On needs, sick days, and happiness.
April 05, 2012

Over the past, er, thirty-two months and change, I have found that my happiness as a parent and a woman is contingent upon a few factors.

I need to feel GOOD about my relationships – with Charlotte, with Donald, with my friends and family.  I need to feel that my parenting choices are supported by my family and my friends and that my opinions are respected, if not always agreed upon.  I need to feel that people in my life LIKE to and WANT to spend time with me, with my husband, and with my daughter.  I need to feel like my family is progressing toward the life that we want.

I need to spend time outside, usually two or more hours each day.  I need to feel productive and appreciated.  I need to eat healthy food, do at least one thing to work up a sweat, and to feel positive about my overall health.  I need my home to be clean and comfortable.  I need to feel financially secure.  I need to brush my teeth.  I need to engage in regular conversations with other adults.  I need my friends to have an awesome sense of humor – and I need our friendships to be easy and reliable.  I need an hour or two of silence a week to just sit down and read a book.

They sound like obvious things, but it’s easy to neglect one and if I do, the whole circus show comes tumbling down.  If I have a conflict with a friend or relative, my marriage suffers while I devote extra time to fixing whatever I fucked up.  If I spend too much time indoors or my home makes me feel like a slob, I usually end up in tears.  If I don’t have time to read, my quality of parenting suffers because all I can think about is getting away.

Yesterday was a particularly rough day because I was ill (I’m feeling much better today, but still not 100%).  My nose was stuffed up, my stomach ached, and my head throbbed all.day.long.

I am probably the very worst sick person you have ever met.  I’m one of those melodramatic, short-tempered, and generally-worth-avoiding types who thinks a migraine is akin to the apocalypse.  It is always when I am ill – when I don’t get outside and maybe don’t brush my teeth, when I don’t feel productive or like a nurturing mother, when every shortcoming in my life (yesterday: the mess in the playroom) seems exaggerated tenfold – that I wonder if ALL THIS is really worth it.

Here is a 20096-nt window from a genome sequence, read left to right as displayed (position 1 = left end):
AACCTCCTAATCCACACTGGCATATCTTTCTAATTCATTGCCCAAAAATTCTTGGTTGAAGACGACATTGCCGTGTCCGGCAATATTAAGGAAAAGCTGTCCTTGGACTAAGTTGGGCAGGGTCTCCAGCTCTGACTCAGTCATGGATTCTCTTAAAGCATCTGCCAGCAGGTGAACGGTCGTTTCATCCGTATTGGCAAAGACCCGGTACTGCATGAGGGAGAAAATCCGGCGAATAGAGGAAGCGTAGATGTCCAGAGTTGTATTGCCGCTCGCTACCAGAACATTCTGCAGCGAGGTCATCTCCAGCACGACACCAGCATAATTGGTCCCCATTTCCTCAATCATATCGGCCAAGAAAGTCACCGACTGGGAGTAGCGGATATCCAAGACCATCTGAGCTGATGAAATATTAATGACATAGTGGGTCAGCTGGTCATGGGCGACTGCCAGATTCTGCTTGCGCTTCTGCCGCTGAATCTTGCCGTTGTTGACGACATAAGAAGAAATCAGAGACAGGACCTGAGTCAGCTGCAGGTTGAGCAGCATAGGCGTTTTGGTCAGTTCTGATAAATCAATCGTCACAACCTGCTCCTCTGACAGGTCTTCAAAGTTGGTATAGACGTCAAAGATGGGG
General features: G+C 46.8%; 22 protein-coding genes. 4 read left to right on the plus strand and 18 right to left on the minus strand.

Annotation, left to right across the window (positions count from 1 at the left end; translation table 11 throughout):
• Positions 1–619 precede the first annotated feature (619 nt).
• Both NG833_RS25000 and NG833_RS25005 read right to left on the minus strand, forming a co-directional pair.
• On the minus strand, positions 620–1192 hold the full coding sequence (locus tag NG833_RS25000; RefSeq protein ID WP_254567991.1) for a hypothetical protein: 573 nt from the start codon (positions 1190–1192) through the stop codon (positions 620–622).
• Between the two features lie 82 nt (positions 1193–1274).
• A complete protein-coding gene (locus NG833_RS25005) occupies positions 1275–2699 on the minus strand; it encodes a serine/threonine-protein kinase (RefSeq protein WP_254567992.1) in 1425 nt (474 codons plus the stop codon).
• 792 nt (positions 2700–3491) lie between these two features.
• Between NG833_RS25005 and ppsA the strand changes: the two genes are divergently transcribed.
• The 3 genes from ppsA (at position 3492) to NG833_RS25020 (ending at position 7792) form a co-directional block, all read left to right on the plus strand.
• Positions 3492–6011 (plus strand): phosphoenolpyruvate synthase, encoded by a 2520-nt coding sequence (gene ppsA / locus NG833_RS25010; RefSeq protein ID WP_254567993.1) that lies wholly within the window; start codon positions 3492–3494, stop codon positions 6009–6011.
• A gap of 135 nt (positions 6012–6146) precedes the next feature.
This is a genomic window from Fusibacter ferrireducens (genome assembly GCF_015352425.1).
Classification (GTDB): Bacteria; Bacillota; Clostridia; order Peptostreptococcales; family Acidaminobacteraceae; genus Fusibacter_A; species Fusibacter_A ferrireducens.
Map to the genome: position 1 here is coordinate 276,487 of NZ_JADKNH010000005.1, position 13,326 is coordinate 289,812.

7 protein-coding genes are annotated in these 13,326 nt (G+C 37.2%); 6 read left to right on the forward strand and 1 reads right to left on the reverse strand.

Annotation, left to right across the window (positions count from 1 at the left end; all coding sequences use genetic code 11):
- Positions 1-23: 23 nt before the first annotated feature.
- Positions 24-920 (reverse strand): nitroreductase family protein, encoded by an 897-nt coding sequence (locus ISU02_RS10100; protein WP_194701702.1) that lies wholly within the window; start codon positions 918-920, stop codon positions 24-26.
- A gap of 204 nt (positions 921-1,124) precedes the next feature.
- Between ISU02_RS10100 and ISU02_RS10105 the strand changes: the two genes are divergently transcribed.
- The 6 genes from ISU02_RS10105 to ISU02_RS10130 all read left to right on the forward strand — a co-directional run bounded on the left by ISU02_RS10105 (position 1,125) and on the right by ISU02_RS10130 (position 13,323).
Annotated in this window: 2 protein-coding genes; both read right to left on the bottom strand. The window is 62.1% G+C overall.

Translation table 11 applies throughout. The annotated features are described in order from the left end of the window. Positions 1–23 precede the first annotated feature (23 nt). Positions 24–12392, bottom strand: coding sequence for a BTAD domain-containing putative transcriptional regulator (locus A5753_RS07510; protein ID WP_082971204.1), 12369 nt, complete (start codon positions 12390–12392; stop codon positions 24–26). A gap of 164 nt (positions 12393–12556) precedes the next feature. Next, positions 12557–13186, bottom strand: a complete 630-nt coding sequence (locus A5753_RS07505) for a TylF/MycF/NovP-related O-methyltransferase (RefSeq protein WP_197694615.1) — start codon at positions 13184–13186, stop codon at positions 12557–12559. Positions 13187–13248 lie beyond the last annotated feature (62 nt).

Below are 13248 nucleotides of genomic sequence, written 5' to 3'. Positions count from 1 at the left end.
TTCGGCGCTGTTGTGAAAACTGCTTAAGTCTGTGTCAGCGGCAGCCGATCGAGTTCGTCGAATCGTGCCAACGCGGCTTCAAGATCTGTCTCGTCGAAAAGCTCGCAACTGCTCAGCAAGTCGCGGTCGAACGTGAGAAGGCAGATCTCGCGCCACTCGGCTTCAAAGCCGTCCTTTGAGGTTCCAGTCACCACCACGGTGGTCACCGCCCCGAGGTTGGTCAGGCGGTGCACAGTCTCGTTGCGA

Then I wake up a day or two later and I feel healthy again.  My problems feel manageable and I feel empowered to make what I want in my life.  I shower Charlotte with attention and we picnic in the sun.  I call a friend or schedule a playdate.  I shower and pick a thought-provoking book to read.  And by the end of the day, I know that I am happy in this life and that the answer is yes.

Undeniably YES.

** Charlotte is two years and eight months old.


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  1. By on April 05, 2012

    I hope you feel 100% soon! I really appreciate how you manage to put things like this into words-a list of what you need to feel like you. My family has been on a bit of a roller coater ride recently and I think this exercise would be really helpful for me.

    I have enjoyed reading here since close to the beginning but recently in particular your writing has really resonated with me. I live the thoughtfulness and intention that you bring to parenting, food, life all with a lightness and great sense of humor!  Thanks!

  2. By on April 05, 2012

    I am much older than you (40’s), yet often find you teaching me something I had somehow not figured out on my own.  I have been blessed with wonderful kids but sometimes wish I could have a do-over.  I guess we all have “those” days and if I could start again from the beginning, I’d probably still have times when i wasn’t fully present.  I appreciate your honesty.

  3. By Alicia S. on April 05, 2012

    This is so true.

  4. By Alicia S. on April 05, 2012

    This is so spot on.

  5. By on April 05, 2012

    Oh, I hear you Mama. Those days used to come quite frequently while I was in my haze. They’re few and far between, so far… And that makes me feel happy and accomplished.

    It feels good to feel like you made a difference at the end of your day.

  6. By Jadzia@Toddlerisms on April 06, 2012

    It is very tough when you’ve got a lot of balls in the air, as most mamas do.  I’m guilty of that kind of black-and-white thinking too—especially while in the throes of a migraine.  We’re so fortunate to have people in our lives who love us enough to look past those moments.

  7. By Maricris @ SittingAround on April 08, 2012

    Oh, Sarah, I feel for you. I hope you get better soon.


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